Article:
What Is Inclusion?
Inclusive education is a classroom model where students with special needs are taught in classrooms alongside their general education peers. This model most often operates under a co-teaching strategy, in that the classroom has both a General Education and Special Education teacher. This approach is also often referred to as CTT (Collaborative Team Teaching) or ICT (Integrated Co-Teaching). The difference between inclusion classrooms and self-contained classrooms is that special needs students in inclusive classrooms are typically labeled as having mild to moderate disabilities, while students within self-contained classrooms are labeled as having severe/multiple disabilities.
While both mild/moderate and severe/multiple disabilities fall under the same special education category, the needs of these students vary, so it is important that you find a degree program that allows you to focus on your demographic of students.
Teaching Students With Mild-to-moderate Disabilities
Becoming certified to teach students with mild to moderate disabilities prepares you to help children whose special needs hinder their academic achievement, usually in areas of math, reading, writing and socialization. Students with mild to moderate special needs spend part or a majority of their school day in a general education/CTT classroom, occasionally supplemented with time in speech, resource room, occupational therapy, etc.
Individuals looking to work with students with mild to moderate disabilities should look into school programs that focus on preparing educators to work within that specific demographic. Special education programs such as our partner USC Rossier Online tailor their programs so that teachers are aptly prepared for succeeding in a co-teaching classroom model. The special needs of students with mild to moderate disabilities may include learning disabilities, speech/language disorders, behavior disorders, ADD/ADHD and/or high-functioning Autism Spectrum Disorder.
Teaching Students With Severe/multiple Disabilities
Becoming certified to teach students with severe/multiple disabilities prepares you to work with students whose special needs inhibit their performance — not only on an academic level, but also in terms of their physical capabilities and life skills — leading to severe educational needs. Students with severe/multiple disabilities are often in self-contained classrooms and/or schools.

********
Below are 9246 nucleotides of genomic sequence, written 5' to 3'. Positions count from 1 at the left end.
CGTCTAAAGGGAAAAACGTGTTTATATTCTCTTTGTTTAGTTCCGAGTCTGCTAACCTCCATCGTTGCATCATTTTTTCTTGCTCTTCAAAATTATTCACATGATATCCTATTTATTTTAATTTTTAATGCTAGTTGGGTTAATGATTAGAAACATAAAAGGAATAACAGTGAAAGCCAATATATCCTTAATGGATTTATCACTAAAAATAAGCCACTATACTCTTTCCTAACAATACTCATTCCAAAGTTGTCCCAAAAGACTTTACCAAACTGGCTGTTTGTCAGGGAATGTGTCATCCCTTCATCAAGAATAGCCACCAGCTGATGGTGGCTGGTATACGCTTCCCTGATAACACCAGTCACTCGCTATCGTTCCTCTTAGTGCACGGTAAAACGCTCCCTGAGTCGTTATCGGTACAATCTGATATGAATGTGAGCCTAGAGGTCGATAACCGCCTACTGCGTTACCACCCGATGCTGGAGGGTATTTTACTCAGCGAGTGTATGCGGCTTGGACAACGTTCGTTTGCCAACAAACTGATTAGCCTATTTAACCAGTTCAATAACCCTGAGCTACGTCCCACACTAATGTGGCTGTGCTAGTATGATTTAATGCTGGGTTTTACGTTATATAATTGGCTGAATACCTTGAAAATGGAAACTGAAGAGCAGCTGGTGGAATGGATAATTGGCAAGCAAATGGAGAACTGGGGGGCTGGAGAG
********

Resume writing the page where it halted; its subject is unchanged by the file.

The National Dissemination Center for Children with Disabilities (NICHCY) defines severe disabilities asindividuals with severe to profound developmental and/or intellectual disabilities. The severity of these disabilities must require “ongoing, extensive support” in life and/or social activities in order to participate in educational and community activities.
The IDEA defines multiple disabilities as concomitant impairments that cause severe educational needs that cannot be met through programs designed for children with a single impairment. Concomitant impairments include intellectual disability and blindness, or intellectual disability and orthopedic impairment. (The IDEA does not identify deaf and blindness as a multiple disability.)
Those looking to work with students who have severe and/or multiple disabilities will most commonly work in specialized private school settings or in self-contained special education classes in a general education setting. Teachers with a degree in severe/multiple disabilities also have the opportunity to work in government agencies, non-profit organizations and private institutions devoted to students with severe developmental disabilities.